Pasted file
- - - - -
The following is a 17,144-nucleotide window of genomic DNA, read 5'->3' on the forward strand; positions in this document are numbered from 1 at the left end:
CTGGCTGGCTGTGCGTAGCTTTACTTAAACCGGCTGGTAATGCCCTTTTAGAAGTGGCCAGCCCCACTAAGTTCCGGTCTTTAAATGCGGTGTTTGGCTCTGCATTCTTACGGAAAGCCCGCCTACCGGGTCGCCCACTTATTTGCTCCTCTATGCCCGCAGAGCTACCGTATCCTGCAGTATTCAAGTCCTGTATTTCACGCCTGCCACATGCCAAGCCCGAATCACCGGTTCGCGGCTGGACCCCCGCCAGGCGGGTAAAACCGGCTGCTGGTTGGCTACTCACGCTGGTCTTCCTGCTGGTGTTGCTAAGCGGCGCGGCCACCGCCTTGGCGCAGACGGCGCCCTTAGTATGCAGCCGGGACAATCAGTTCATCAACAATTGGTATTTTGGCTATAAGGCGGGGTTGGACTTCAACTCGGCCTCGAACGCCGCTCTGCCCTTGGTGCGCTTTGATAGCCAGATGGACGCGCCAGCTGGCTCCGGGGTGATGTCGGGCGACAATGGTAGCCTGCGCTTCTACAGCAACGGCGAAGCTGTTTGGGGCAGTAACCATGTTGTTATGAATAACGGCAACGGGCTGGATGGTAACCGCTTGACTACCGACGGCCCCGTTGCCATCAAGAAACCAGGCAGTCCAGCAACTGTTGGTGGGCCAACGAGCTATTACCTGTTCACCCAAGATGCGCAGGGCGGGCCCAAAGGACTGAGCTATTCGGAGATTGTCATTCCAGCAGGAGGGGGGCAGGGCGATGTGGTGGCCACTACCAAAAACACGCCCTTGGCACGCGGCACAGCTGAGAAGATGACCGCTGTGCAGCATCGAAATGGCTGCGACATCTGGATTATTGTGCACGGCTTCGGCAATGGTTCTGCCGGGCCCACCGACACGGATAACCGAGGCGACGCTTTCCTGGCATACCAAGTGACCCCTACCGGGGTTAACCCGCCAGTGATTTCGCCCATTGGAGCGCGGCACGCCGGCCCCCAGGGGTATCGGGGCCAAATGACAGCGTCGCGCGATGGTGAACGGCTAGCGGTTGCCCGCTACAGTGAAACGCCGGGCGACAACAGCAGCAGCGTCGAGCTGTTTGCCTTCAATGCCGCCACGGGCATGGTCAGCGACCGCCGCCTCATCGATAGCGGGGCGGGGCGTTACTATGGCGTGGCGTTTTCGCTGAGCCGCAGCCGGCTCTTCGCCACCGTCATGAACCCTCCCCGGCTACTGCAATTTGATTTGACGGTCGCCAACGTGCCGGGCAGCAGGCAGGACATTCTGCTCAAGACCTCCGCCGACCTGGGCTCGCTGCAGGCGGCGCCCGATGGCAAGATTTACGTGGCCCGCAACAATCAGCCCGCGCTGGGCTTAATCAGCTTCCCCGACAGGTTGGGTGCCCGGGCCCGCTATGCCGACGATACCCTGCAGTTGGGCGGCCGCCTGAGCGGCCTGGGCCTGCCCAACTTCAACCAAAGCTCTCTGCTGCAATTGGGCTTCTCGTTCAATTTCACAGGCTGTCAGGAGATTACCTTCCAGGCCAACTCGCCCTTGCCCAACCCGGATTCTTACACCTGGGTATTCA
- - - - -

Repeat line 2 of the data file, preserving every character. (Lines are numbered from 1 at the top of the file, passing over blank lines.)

CTGGCTGGCTGTGCGTAGCTTTACTTAAACCGGCTGGTAATGCCCTTTTAGAAGTGGCCAGCCCCACTAAGTTCCGGTCTTTAAATGCGGTGTTTGGCTCTGCATTCTTACGGAAAGCCCGCCTACCGGGTCGCCCACTTATTTGCTCCTCTATGCCCGCAGAGCTACCGTATCCTGCAGTATTCAAGTCCTGTATTTCACGCCTGCCACATGCCAAGCCCGAATCACCGGTTCGCGGCTGGACCCCCGCCAGGCGGGTAAAACCGGCTGCTGGTTGGCTACTCACGCTGGTCTTCCTGCTGGTGTTGCTAAGCGGCGCGGCCACCGCCTTGGCGCAGACGGCGCCCTTAGTATGCAGCCGGGACAATCAGTTCATCAACAATTGGTATTTTGGCTATAAGGCGGGGTTGGACTTCAACTCGGCCTCGAACGCCGCTCTGCCCTTGGTGCGCTTTGATAGCCAGATGGACGCGCCAGCTGGCTCCGGGGTGATGTCGGGCGACAATGGTAGCCTGCGCTTCTACAGCAACGGCGAAGCTGTTTGGGGCAGTAACCATGTTGTTATGAATAACGGCAACGGGCTGGATGGTAACCGCTTGACTACCGACGGCCCCGTTGCCATCAAGAAACCAGGCAGTCCAGCAACTGTTGGTGGGCCAACGAGCTATTACCTGTTCACCCAAGATGCGCAGGGCGGGCCCAAAGGACTGAGCTATTCGGAGATTGTCATTCCAGCAGGAGGGGGGCAGGGCGATGTGGTGGCCACTACCAAAAACACGCCCTTGGCACGCGGCACAGCTGAGAAGATGACCGCTGTGCAGCATCGAAATGGCTGCGACATCTGGATTATTGTGCACGGCTTCGGCAATGGTTCTGCCGGGCCCACCGACACGGATAACCGAGGCGACGCTTTCCTGGCATACCAAGTGACCCCTACCGGGGTTAACCCGCCAGTGATTTCGCCCATTGGAGCGCGGCACGCCGGCCCCCAGGGGTATCGGGGCCAAATGACAGCGTCGCGCGATGGTGAACGGCTAGCGGTTGCCCGCTACAGTGAAACGCCGGGCGACAACAGCAGCAGCGTCGAGCTGTTTGCCTTCAATGCCGCCACGGGCATGGTCAGCGACCGCCGCCTCATCGATAGCGGGGCGGGGCGTTACTATGGCGTGGCGTTTTCGCTGAGCCGCAGCCGGCTCTTCGCCACCGTCATGAACCCTCCCCGGCTACTGCAATTTGATTTGACGGTCGCCAACGTGCCGGGCAGCAGGCAGGACATTCTGCTCAAGACCTCCGCCGACCTGGGCTCGCTGCAGGCGGCGCCCGATGGCAAGATTTACGTGGCCCGCAACAATCAGCCCGCGCTGGGCTTAATCAGCTTCCCCGACAGGTTGGGTGCCCGGGCCCGCTATGCCGACGATACCCTGCAGTTGGGCGGCCGCCTGAGCGGCCTGGGCCTGCCCAACTTCAACCAAAGCTCTCTGCTGCAATTGGGCTTCTCGTTCAATTTCACAGGCTGTCAGGAGATTACCTTCCAGGCCAACTCGCCCTTGCCCAACCCGGATTCTTACACCTGGGTATTCA